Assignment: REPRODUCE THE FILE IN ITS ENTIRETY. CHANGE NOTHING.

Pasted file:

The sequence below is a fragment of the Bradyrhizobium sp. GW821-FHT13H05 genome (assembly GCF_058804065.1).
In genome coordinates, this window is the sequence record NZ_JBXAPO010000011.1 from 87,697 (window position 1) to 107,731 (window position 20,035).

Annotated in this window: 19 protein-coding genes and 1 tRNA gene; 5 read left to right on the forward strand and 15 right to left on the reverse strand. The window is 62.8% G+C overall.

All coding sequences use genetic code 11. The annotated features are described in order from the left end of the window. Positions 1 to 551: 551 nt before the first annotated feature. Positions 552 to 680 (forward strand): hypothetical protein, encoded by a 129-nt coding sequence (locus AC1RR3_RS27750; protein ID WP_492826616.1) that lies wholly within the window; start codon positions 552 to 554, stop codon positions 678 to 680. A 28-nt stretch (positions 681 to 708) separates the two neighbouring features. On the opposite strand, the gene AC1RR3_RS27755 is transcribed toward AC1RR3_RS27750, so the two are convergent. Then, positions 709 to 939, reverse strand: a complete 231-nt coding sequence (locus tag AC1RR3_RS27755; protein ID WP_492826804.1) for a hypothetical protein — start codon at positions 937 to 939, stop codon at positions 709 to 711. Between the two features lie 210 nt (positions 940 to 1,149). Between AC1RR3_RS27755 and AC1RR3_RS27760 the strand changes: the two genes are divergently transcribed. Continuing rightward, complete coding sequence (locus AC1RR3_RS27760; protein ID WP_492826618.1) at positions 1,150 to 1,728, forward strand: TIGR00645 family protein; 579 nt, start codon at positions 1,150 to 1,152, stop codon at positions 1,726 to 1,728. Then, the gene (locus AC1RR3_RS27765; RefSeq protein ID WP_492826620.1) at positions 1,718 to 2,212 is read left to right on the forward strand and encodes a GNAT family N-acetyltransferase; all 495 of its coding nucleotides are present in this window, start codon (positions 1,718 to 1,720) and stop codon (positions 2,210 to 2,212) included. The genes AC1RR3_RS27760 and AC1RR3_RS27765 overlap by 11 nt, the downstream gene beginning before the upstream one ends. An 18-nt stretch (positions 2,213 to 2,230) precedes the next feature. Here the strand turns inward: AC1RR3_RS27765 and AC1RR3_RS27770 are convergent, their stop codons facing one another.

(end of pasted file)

The sequence below is a fragment of the Bradyrhizobium sp. GW821-FHT13H05 genome (assembly GCF_058804065.1).
In genome coordinates, this window is the sequence record NZ_JBXAPO010000011.1 from 87,697 (window position 1) to 107,731 (window position 20,035).

Annotated in this window: 19 protein-coding genes and 1 tRNA gene; 5 read left to right on the forward strand and 15 right to left on the reverse strand. The window is 62.8% G+C overall.

All coding sequences use genetic code 11. The annotated features are described in order from the left end of the window. Positions 1 to 551: 551 nt before the first annotated feature. Positions 552 to 680 (forward strand): hypothetical protein, encoded by a 129-nt coding sequence (locus AC1RR3_RS27750; protein ID WP_492826616.1) that lies wholly within the window; start codon positions 552 to 554, stop codon positions 678 to 680. A 28-nt stretch (positions 681 to 708) separates the two neighbouring features. On the opposite strand, the gene AC1RR3_RS27755 is transcribed toward AC1RR3_RS27750, so the two are convergent. Then, positions 709 to 939, reverse strand: a complete 231-nt coding sequence (locus tag AC1RR3_RS27755; protein ID WP_492826804.1) for a hypothetical protein — start codon at positions 937 to 939, stop codon at positions 709 to 711. Between the two features lie 210 nt (positions 940 to 1,149). Between AC1RR3_RS27755 and AC1RR3_RS27760 the strand changes: the two genes are divergently transcribed. Continuing rightward, complete coding sequence (locus AC1RR3_RS27760; protein ID WP_492826618.1) at positions 1,150 to 1,728, forward strand: TIGR00645 family protein; 579 nt, start codon at positions 1,150 to 1,152, stop codon at positions 1,726 to 1,728. Then, the gene (locus AC1RR3_RS27765; RefSeq protein ID WP_492826620.1) at positions 1,718 to 2,212 is read left to right on the forward strand and encodes a GNAT family N-acetyltransferase; all 495 of its coding nucleotides are present in this window, start codon (positions 1,718 to 1,720) and stop codon (positions 2,210 to 2,212) included. The genes AC1RR3_RS27760 and AC1RR3_RS27765 overlap by 11 nt, the downstream gene beginning before the upstream one ends. An 18-nt stretch (positions 2,213 to 2,230) precedes the next feature. Here the strand turns inward: AC1RR3_RS27765 and AC1RR3_RS27770 are convergent, their stop codons facing one another.